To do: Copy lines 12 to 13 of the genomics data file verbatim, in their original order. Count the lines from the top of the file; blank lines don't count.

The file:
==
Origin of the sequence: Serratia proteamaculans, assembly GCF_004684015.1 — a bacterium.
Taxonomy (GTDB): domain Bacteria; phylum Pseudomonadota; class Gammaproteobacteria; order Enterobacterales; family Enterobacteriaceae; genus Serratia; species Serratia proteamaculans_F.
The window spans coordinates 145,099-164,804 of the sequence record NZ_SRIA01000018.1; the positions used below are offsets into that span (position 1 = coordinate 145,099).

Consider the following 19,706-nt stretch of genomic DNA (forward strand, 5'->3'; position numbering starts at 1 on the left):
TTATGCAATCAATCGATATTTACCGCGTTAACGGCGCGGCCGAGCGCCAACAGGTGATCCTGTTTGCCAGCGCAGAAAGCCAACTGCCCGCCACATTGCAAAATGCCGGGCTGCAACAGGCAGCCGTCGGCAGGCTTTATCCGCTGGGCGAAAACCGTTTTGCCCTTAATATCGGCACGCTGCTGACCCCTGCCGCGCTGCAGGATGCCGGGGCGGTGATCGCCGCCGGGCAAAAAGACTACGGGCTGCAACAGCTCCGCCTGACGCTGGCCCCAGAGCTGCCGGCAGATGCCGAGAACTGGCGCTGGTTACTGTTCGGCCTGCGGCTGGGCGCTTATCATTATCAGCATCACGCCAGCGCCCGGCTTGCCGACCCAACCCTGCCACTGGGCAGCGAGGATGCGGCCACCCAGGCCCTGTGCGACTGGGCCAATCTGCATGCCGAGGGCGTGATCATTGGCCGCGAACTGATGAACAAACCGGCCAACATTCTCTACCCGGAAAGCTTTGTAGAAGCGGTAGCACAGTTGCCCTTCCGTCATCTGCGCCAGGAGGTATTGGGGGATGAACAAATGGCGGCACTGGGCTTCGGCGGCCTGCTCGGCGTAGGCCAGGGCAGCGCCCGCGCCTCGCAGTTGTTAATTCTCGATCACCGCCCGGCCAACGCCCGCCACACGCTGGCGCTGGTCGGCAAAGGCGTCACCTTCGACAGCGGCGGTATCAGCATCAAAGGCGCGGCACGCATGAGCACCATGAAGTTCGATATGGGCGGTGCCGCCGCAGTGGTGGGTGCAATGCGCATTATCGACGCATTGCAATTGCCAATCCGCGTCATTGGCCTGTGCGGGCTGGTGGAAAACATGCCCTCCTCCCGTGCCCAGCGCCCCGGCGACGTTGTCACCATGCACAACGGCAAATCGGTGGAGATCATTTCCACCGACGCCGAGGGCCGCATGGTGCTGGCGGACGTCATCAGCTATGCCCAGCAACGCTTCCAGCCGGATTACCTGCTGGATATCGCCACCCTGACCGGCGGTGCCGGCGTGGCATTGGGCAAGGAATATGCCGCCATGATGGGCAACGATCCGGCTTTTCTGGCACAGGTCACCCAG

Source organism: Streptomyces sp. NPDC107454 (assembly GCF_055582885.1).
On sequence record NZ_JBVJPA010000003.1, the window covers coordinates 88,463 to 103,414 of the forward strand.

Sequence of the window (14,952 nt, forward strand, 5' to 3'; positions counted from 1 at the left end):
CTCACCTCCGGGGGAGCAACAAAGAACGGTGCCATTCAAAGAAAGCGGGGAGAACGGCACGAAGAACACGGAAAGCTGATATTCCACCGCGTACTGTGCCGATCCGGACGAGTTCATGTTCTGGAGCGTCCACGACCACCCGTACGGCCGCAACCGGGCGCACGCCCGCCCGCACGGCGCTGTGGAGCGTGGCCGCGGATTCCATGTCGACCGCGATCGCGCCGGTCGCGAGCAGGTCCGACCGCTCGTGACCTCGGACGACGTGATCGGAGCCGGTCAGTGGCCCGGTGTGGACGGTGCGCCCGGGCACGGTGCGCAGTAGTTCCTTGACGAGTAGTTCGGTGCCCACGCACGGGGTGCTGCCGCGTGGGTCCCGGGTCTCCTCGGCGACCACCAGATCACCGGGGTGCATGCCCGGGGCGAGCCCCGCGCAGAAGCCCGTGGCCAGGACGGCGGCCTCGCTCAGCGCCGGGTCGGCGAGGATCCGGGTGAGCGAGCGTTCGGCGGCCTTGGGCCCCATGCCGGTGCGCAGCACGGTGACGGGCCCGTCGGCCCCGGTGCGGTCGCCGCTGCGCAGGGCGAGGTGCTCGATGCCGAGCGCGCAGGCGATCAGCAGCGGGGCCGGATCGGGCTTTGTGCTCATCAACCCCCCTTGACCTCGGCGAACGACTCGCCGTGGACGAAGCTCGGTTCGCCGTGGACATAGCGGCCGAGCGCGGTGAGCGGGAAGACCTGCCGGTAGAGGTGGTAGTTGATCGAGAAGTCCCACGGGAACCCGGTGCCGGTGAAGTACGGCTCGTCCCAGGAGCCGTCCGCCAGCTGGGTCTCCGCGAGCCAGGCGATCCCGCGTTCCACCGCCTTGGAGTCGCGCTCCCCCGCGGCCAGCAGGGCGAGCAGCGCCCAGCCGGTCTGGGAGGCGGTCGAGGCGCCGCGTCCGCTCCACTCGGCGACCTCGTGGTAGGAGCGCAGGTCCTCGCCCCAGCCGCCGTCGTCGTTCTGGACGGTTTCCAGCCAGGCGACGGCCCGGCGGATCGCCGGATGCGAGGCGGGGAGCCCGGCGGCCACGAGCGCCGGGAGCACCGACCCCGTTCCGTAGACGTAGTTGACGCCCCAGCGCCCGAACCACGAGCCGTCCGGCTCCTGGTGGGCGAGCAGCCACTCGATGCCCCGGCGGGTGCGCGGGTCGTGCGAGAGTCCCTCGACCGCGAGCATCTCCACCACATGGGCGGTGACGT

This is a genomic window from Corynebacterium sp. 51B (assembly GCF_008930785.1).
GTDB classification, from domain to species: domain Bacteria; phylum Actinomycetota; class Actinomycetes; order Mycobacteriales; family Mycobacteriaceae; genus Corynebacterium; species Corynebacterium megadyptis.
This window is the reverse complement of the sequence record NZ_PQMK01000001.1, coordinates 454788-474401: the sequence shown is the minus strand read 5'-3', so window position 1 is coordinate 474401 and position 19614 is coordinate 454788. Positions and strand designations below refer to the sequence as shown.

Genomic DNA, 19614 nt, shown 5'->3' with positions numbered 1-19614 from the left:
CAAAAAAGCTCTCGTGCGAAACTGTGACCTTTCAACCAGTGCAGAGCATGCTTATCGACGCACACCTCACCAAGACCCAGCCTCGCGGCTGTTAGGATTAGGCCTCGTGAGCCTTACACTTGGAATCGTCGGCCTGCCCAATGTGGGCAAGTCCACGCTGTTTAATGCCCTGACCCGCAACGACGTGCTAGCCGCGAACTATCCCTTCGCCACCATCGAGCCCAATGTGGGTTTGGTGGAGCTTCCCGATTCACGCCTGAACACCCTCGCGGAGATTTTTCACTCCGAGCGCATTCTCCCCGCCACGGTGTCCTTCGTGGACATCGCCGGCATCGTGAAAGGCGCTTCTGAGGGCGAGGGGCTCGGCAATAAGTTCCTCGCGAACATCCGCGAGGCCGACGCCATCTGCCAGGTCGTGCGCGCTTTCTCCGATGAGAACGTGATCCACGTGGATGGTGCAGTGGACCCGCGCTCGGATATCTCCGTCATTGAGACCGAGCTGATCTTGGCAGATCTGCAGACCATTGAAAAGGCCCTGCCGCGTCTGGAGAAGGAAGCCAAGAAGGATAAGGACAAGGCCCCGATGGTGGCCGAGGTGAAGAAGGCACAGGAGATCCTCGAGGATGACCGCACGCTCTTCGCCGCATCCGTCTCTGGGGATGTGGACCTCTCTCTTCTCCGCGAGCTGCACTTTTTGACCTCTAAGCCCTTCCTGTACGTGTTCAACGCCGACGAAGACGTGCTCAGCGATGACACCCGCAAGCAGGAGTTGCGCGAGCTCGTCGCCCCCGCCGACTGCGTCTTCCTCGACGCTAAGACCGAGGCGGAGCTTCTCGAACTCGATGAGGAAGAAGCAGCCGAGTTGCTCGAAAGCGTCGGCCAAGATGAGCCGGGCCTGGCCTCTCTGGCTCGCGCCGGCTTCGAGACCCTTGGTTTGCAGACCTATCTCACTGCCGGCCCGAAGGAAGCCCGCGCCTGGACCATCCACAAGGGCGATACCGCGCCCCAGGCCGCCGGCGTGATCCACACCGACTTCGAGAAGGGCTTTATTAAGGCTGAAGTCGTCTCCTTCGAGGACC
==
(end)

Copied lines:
This window is the reverse complement of the sequence record NZ_PQMK01000001.1, coordinates 454788-474401: the sequence shown is the minus strand read 5'-3', so window position 1 is coordinate 474401 and position 19614 is coordinate 454788. Positions and strand designations below refer to the sequence as shown.

Genomic DNA, 19614 nt, shown 5'->3' with positions numbered 1-19614 from the left: